Tom Clarke (Irish republican)

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Thomas Clarke

Thomas James Clarke (March 11, 1857-May 3, 1916) was an Irish revolutionary leader and was perhaps the man most responsible for the Easter Rising of 1916. He was born in 1857 on the Isle of Wight, though his family soon moved to Dungannon, County Tyrone. At the age of 18 he joined the Irish Republican Brotherhood (IRB) and in 1883 he was sent to London to blow up London Bridge as part of the dynamiting campaign advocated by Jeremiah O'Donovan Rossa, one of the IRB leaders exiled in the United States. Clarke was captured and subsequently served 15 years in Pentonville Prison. Following his release in 1898 he married Kathleen Daly (21 years his junior), whose uncle, John, he had met in prison. Together they emigrated to America, where Clarke worked for the Clan na Gael under John Devoy. In 1907 he returned to Ireland where he opened a tobacco shop in Dublin and immersed himself in the IRB which was undergoing a substantial rejuvenation under the guidance of younger men such as Bulmer Hobson and Denis McCullough. Clarke had a very close kinship with Hobson, who along with Sean MacDermott became his protegés.


The Irish Volunteers

When the Irish Volunteers were formed in 1913, Clarke took a keen interest, but took no part in the organization, knowing that as a felon and well-known Irish nationalist he would lend discredit to the Volunteers. Nevertheless, with MacDermott, Hobson, and other IRB members such as Eamonn Ceannt taking important roles in the Volunteers, it was clear that the IRB would have substantial, if not total, control, (particularly after the co-option of Patrick Pearse, already a leading member of the Volunteers, into the IRB at the end of 1913). This proved largely to be the case, until John Redmond, the leader of the Irish Parliamentary Party, demanded equal control of the Volunteers. Though most of the hard-liners stood against this, Redmond's decree was accepted, partially due to the support given by Hobson. Clarke never forgave him for what he considered a treasonous act.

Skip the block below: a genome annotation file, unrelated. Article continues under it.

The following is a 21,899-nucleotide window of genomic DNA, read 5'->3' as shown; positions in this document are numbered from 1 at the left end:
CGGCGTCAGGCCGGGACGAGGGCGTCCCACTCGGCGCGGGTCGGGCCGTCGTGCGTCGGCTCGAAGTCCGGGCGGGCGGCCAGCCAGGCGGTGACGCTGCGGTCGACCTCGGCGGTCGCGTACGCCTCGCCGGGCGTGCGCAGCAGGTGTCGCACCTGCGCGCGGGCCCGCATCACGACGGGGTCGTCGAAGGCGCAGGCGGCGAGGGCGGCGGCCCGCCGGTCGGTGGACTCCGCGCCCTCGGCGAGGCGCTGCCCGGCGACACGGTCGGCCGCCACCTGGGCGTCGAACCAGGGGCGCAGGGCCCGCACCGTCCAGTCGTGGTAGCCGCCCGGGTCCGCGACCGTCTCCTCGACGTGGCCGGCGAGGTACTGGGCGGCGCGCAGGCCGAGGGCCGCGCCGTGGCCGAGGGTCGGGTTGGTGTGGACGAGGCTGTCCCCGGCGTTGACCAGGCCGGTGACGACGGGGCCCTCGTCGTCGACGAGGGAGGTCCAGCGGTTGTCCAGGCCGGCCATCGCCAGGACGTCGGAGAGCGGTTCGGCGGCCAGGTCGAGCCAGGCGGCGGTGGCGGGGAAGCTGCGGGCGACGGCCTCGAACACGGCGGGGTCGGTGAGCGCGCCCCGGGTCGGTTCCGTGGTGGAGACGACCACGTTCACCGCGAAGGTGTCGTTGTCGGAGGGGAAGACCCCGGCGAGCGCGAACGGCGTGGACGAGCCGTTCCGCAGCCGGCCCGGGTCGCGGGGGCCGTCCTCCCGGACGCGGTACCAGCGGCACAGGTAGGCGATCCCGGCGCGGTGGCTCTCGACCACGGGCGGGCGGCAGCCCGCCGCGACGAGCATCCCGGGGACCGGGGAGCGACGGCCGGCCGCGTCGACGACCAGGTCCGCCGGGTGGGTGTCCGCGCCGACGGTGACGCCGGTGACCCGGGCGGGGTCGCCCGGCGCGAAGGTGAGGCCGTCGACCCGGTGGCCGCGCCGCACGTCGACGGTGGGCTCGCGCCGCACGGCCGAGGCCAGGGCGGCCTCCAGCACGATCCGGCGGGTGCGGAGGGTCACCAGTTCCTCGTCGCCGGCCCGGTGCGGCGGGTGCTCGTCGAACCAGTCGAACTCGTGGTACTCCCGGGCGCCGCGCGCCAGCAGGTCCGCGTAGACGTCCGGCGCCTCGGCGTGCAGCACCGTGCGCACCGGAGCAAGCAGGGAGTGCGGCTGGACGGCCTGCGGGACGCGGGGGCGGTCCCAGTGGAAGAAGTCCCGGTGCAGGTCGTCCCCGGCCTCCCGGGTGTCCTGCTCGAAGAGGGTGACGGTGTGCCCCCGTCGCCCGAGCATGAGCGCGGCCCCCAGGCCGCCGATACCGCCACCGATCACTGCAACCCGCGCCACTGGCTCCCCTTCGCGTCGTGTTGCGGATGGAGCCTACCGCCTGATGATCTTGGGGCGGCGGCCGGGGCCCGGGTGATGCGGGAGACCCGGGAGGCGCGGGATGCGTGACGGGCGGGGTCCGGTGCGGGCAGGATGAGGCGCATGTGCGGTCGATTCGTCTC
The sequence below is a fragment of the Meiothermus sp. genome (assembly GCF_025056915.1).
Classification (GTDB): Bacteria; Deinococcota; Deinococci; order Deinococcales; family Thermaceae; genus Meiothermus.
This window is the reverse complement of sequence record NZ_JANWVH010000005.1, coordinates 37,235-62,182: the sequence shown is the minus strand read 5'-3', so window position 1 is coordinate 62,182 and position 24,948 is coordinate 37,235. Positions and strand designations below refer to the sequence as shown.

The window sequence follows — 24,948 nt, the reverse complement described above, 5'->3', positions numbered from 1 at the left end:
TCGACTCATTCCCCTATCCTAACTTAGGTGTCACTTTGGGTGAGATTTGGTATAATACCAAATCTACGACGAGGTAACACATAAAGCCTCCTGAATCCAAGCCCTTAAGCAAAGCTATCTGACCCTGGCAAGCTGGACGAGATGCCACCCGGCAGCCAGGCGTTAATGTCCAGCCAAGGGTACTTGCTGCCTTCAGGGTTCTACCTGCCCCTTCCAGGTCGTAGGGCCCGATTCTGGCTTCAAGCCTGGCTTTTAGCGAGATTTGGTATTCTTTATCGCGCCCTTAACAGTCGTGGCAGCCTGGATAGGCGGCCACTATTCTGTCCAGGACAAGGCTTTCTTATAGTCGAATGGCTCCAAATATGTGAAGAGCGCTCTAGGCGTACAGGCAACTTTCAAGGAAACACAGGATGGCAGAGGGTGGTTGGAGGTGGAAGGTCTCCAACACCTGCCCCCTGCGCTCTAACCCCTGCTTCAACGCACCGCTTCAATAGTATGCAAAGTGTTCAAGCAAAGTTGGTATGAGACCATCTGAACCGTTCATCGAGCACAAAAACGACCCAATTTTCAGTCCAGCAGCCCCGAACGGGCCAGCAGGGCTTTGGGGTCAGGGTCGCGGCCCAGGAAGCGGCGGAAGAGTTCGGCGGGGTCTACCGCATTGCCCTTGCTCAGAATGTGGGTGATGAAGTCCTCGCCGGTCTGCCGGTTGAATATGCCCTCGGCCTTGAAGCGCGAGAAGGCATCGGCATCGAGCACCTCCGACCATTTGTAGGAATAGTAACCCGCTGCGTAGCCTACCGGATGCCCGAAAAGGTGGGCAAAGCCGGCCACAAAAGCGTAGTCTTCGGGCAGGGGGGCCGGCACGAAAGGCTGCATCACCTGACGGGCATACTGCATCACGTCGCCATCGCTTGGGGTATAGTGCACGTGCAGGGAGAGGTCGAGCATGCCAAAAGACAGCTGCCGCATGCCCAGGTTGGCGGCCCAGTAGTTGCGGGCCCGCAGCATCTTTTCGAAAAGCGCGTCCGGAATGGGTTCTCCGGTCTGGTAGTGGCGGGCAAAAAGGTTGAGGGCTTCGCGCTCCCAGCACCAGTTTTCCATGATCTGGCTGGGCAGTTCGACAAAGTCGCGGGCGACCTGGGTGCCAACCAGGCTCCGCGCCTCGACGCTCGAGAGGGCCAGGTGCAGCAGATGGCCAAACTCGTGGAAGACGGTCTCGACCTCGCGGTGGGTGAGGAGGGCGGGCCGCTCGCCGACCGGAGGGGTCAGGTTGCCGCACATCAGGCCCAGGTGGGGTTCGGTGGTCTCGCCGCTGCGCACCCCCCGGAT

Planning the Rising

Following Clarke's falling out with Hobson, MacDermott and Clarke became almost inseparable. The two of them, as secretary and treasurer, respectively, de facto ran the IRB, although it was still under the nominal head of other men, James Deakin, and later McCullough. In 1915 Clarke and MacDermott established the Military Committee of the IRB to plan what later became the Easter Rising. The members were Pearse, Ceannt, and Joseph Plunkett, with Clarke and MacDermott adding themselves shortly thereafter. When an agreement was reached with James Connolly and the Irish Citizen Army in January, 1916, Connolly was also included on the committee, with Thomas MacDonagh added at the last minute in April. These seven men were the signers of the Easter Proclamation, with Clarke as the first signatory. It has been said that Clarke indeed would have been the declared President and Commander-in-chief, but he refused any military rank and such honours, which were given to Pearse, who was more well-known and respected on a national level.

The Easter Rising

Clarke was stationed in the headquarters at the General Post Office at Dublin during the events of Easter Week, where command of the rebel forces was largely under Connolly. Following the surrender on April 29, Clarke was held in Kilmainham Jail until his execution by firing squad on May 3. He was the second person to be executed, following Pearse.


  • Kathleen Clarke, My Fight For Ireland's Freedom
  • F. X. Martin (ed.), Leaders and Men of the Easter Rising, Dublin 1916
  • Max Caulfield, The Easter Rebellion, Dublin 1916
  • Robert Kee, The Green Flag
  • F.S.L. Lyons, Ireland Since the Famine

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